On July 25th we posted about the UK media’s rush to judgement after more than two dozen Palestinian civilians were reportedly killed the previous day at a UNWRA school in the Gaza city of Beit Hanoun. The Guardian was among those British publications which immediately blamed Israel hours after the incident, despite the dearth of evidence.
As we subsequently noted, an Israeli army inquiry into the fighting at the UN facility found that IDF mortars did NOT play a role in the killing of Palestinians in the school courtyard. The army admitted that one errant IDF-fired shell did hit the UN-run school’s yard on the day in question, but at a time when there were evidently no people in the yard – as the following video released by the IDF appears to demonstrate.
Additionally, IDF spokesman Peter Lerner told reporters that the IDF had returned fired at Hamas targets (which were stationed near the school) on the day in question, and that one of the errant tank mortars landed in the school courtyard, “injuring no one“. Lerner said it was “extremely unlikely” that anyone had been killed by the mortar round that fell in the empty yard.
Further, as CAMERA has previously noted, numerous news reporters, as well as United Nations Secretary General Ban Ki-moon, have acknowledged that the circumstances behind the July 24th incident were unclear.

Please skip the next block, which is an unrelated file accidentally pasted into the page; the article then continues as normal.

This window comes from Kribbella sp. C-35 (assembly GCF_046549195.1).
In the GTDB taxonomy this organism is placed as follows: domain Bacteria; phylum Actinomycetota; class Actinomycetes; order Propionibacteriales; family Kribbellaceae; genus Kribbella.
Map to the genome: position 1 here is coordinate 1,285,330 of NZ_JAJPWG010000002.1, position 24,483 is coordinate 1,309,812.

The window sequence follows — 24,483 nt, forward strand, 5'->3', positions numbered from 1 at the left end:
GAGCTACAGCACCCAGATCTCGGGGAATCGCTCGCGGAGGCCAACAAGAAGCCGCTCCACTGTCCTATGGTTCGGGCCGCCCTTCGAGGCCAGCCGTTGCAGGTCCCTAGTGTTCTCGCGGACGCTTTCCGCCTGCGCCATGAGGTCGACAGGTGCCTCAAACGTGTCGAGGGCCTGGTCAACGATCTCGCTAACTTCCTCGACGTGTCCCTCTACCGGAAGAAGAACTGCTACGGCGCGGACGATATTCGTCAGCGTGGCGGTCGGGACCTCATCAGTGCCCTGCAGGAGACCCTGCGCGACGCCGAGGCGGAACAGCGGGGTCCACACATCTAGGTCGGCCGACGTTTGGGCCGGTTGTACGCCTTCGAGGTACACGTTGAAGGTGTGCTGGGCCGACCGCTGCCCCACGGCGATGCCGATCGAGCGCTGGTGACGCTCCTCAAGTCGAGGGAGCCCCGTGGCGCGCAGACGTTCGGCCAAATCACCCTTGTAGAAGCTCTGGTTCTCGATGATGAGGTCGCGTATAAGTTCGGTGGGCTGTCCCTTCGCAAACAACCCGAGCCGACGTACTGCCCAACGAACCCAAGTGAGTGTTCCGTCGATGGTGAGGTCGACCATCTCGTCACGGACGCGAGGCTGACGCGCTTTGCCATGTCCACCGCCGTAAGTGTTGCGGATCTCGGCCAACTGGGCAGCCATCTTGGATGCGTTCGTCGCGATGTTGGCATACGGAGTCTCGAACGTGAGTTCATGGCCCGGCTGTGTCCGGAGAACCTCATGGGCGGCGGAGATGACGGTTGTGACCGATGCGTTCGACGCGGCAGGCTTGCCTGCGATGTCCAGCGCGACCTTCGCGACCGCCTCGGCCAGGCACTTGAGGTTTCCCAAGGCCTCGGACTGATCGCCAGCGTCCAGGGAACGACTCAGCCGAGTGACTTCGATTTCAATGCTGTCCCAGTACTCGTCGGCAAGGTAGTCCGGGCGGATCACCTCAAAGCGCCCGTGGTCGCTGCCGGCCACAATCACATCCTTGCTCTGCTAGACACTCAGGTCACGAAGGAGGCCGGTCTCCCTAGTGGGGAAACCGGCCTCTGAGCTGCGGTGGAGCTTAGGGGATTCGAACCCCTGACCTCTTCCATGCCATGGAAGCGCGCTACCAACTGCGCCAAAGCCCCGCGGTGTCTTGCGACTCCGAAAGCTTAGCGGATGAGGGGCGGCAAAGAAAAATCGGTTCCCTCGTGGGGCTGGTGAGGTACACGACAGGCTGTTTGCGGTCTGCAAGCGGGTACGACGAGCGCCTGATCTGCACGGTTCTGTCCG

However, not only did the Guardian fail to report this evidence at the time, but they continue to publish articles and photo stories about the summer war which falsely suggest that Israel’s guilt is firmly established.
A Feb. 26th photo story at the Guardian (The human cost of the Israel-Gaza Conflict in pictures) includes these two images.
In late July, after communication with CAMERA, Associated Press quite admirably updated an entire series of photographs which originally included misleading captions imputing Israeli guilt. Their new captions stressed that the circumstances behind the July 24th Beit Hanoun casualties were unclear.
We urge the Guardian to do the same, and revise the captions (to their Feb. 26 photo story) accordingly.